Since its launch, Google has continued to update this feature and has also added recommendations that will improve your score. You may also find an ‘apply’ button beside most recommendations. This helps to automatically apply the respective recommendations to your account.
We tested out the recommendation feature with dummy brands selling myriad products and services. Following are the recommendations that we got:
- Use Customer Lists: This was a great recommendation. Customer Lists can help in retargeting. It also helps in analyzing and finding out similar audiences. Then again this recommendation has limited practicality for other business types where customer lists will not add any value overall.
- Add Price Extensions: This was an interesting suggestion. Price extensions are generally used by retail stores. Thus it is again subject to the nature of the business. Also revealing the price of a product or service is not a welcome sight for many businesses ina highly competitive landscape. You can always add prices and test if its working towards qualifying your traffic in a better way or not.
- Apply automated bidding: This was a real downer. We have a very bitter experience to say the least with this feature. Once we decided to turn on automated bidding for 5 out of 60 campaigns for a particular client of ours. Guess what? Within a week we could see a rise in spending of approximately 57%!! We decided to immediately shut it down. Automated bidding has always been a feature that has disrupted our client’s budget. The cost of scoring 100% is too much in this case.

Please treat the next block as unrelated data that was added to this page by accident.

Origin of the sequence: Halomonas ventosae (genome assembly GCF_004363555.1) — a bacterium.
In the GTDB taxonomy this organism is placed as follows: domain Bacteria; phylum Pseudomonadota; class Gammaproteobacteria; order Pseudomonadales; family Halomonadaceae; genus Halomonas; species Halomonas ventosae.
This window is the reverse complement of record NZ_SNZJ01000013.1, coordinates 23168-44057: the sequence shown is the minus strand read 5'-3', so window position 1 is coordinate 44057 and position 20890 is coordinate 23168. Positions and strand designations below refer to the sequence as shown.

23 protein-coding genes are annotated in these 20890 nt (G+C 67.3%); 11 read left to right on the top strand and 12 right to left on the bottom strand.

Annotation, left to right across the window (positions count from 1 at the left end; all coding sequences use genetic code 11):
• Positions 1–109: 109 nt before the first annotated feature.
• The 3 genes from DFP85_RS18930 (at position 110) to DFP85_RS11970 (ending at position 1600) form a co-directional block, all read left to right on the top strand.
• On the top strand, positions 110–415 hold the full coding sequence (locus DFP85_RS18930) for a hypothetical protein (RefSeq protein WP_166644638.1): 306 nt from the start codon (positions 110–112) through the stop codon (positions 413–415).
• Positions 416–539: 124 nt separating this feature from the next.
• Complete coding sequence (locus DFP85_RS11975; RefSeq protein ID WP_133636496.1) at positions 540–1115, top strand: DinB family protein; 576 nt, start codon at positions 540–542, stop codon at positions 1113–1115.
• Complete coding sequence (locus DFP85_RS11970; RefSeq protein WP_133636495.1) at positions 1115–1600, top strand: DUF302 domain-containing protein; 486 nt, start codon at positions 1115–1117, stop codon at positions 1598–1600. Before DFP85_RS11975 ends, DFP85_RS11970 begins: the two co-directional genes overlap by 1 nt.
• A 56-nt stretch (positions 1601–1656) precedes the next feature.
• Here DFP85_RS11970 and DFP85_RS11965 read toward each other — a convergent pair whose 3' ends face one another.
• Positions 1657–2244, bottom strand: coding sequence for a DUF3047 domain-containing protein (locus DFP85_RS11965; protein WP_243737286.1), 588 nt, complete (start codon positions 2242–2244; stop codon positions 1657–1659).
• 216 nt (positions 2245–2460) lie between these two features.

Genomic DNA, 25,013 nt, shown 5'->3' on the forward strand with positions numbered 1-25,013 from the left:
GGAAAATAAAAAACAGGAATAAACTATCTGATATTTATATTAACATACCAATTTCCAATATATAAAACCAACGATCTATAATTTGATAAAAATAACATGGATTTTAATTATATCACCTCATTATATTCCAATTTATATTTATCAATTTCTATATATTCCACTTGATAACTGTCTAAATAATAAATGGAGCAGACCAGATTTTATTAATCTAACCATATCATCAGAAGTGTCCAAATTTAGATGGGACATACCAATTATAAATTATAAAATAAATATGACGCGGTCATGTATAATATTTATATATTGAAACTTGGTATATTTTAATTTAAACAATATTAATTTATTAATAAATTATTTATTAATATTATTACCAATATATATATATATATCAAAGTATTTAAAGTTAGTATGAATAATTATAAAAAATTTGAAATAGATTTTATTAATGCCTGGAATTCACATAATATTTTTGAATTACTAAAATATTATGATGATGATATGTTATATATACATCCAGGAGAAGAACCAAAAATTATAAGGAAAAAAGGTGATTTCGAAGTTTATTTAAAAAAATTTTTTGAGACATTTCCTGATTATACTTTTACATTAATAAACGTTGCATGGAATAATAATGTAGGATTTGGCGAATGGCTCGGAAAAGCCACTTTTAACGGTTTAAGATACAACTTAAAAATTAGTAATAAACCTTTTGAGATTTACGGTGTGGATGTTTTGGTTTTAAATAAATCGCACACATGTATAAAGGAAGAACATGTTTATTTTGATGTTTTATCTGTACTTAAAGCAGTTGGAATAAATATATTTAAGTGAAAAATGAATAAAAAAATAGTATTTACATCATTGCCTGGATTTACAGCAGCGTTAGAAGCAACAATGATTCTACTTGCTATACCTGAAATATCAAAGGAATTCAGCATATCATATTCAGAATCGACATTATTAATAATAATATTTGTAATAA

So, let’s address the elephant in the room now. Should you be aiming for a 100%optimization score in Google Ads?
The answer is a definite, NO.
I would rather say that this score is not an important goal. Most of our clients’ accounts have an average score of 85%, which has always been a sweet spot in our case. Pushing higher is not really a problem but we do not want to blow a hole in the advertising budget. There’s an optimum point for everything and it’s safe to say that you should test and arrive at your own point. We are not saying that Google’s optimization score is entirely rubbish. Before trusting it entirely you should test it for yourself.
Google’s AI might be smart but it can not decipher your business goals and decisions for you. Thus it is safe to conclude that the human factor is still relevant in the year 2020.
Google in their latest update announced that they are now primarily focusing on mobile-first indexing and they are planning to shift to mobile-first indexing for all websites by September 2020. As per their analysis stated in their update, 70% of all sites that currently appear in their search results have already been shifted to this new category. They have also made it clear that they will be shifting the remaining sites to this new indexing method as and when their systems identify that the sites are ready for the same.